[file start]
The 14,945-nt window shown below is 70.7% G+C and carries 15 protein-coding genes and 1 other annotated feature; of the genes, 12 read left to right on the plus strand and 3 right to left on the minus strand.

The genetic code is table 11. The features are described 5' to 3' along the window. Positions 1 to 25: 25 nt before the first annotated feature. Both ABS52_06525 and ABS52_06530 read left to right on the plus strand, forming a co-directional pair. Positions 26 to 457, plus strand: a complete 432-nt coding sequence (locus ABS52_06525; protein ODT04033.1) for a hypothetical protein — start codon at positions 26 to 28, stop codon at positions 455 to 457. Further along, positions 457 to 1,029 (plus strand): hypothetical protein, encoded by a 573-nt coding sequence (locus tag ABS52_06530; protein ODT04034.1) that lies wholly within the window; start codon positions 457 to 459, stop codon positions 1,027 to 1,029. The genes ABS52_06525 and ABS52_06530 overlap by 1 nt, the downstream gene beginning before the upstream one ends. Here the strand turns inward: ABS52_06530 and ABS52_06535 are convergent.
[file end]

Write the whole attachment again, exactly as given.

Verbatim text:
The 14,945-nt window shown below is 70.7% G+C and carries 15 protein-coding genes and 1 other annotated feature; of the genes, 12 read left to right on the plus strand and 3 right to left on the minus strand.

The genetic code is table 11. The features are described 5' to 3' along the window. Positions 1 to 25: 25 nt before the first annotated feature. Both ABS52_06525 and ABS52_06530 read left to right on the plus strand, forming a co-directional pair. Positions 26 to 457, plus strand: a complete 432-nt coding sequence (locus ABS52_06525; protein ODT04033.1) for a hypothetical protein — start codon at positions 26 to 28, stop codon at positions 455 to 457. Further along, positions 457 to 1,029 (plus strand): hypothetical protein, encoded by a 573-nt coding sequence (locus tag ABS52_06530; protein ODT04034.1) that lies wholly within the window; start codon positions 457 to 459, stop codon positions 1,027 to 1,029. The genes ABS52_06525 and ABS52_06530 overlap by 1 nt, the downstream gene beginning before the upstream one ends. Here the strand turns inward: ABS52_06530 and ABS52_06535 are convergent.